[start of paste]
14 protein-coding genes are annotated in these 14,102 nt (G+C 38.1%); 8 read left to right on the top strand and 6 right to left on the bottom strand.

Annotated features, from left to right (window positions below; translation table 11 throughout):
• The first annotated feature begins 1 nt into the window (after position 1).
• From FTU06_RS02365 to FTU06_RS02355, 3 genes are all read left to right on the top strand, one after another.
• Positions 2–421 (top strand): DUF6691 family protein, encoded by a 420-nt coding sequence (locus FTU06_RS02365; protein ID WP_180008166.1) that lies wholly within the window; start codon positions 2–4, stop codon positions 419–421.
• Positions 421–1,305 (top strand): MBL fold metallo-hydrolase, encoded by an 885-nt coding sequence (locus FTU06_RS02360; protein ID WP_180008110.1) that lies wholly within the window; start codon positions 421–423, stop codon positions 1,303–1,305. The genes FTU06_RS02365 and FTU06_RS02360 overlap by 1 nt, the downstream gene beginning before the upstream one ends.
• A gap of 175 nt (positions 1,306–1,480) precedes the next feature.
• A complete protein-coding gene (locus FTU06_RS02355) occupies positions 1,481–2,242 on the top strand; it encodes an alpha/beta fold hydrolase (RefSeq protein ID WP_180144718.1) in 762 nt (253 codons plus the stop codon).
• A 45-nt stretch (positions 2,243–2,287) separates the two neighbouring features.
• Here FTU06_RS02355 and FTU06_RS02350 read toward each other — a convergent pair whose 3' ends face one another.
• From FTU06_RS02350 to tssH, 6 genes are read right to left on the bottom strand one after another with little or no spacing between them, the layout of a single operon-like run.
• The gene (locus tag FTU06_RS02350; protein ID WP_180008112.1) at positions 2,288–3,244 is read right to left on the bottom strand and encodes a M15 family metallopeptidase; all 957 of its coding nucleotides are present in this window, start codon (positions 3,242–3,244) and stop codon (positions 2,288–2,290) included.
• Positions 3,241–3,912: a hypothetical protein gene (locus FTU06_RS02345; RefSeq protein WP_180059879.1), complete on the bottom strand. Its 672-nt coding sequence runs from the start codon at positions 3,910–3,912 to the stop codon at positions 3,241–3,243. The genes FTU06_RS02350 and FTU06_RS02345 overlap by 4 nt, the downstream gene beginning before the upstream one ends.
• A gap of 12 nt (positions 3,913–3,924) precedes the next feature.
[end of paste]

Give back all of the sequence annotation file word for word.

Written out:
14 protein-coding genes are annotated in these 14,102 nt (G+C 38.1%); 8 read left to right on the top strand and 6 right to left on the bottom strand.

Annotated features, from left to right (window positions below; translation table 11 throughout):
• The first annotated feature begins 1 nt into the window (after position 1).
• From FTU06_RS02365 to FTU06_RS02355, 3 genes are all read left to right on the top strand, one after another.
• Positions 2–421 (top strand): DUF6691 family protein, encoded by a 420-nt coding sequence (locus FTU06_RS02365; protein ID WP_180008166.1) that lies wholly within the window; start codon positions 2–4, stop codon positions 419–421.
• Positions 421–1,305 (top strand): MBL fold metallo-hydrolase, encoded by an 885-nt coding sequence (locus FTU06_RS02360; protein ID WP_180008110.1) that lies wholly within the window; start codon positions 421–423, stop codon positions 1,303–1,305. The genes FTU06_RS02365 and FTU06_RS02360 overlap by 1 nt, the downstream gene beginning before the upstream one ends.
• A gap of 175 nt (positions 1,306–1,480) precedes the next feature.
• A complete protein-coding gene (locus FTU06_RS02355) occupies positions 1,481–2,242 on the top strand; it encodes an alpha/beta fold hydrolase (RefSeq protein ID WP_180144718.1) in 762 nt (253 codons plus the stop codon).
• A 45-nt stretch (positions 2,243–2,287) separates the two neighbouring features.
• Here FTU06_RS02355 and FTU06_RS02350 read toward each other — a convergent pair whose 3' ends face one another.
• From FTU06_RS02350 to tssH, 6 genes are read right to left on the bottom strand one after another with little or no spacing between them, the layout of a single operon-like run.
• The gene (locus tag FTU06_RS02350; protein ID WP_180008112.1) at positions 2,288–3,244 is read right to left on the bottom strand and encodes a M15 family metallopeptidase; all 957 of its coding nucleotides are present in this window, start codon (positions 3,242–3,244) and stop codon (positions 2,288–2,290) included.
• Positions 3,241–3,912: a hypothetical protein gene (locus FTU06_RS02345; RefSeq protein WP_180059879.1), complete on the bottom strand. Its 672-nt coding sequence runs from the start codon at positions 3,910–3,912 to the stop codon at positions 3,241–3,243. The genes FTU06_RS02350 and FTU06_RS02345 overlap by 4 nt, the downstream gene beginning before the upstream one ends.
• A gap of 12 nt (positions 3,913–3,924) precedes the next feature.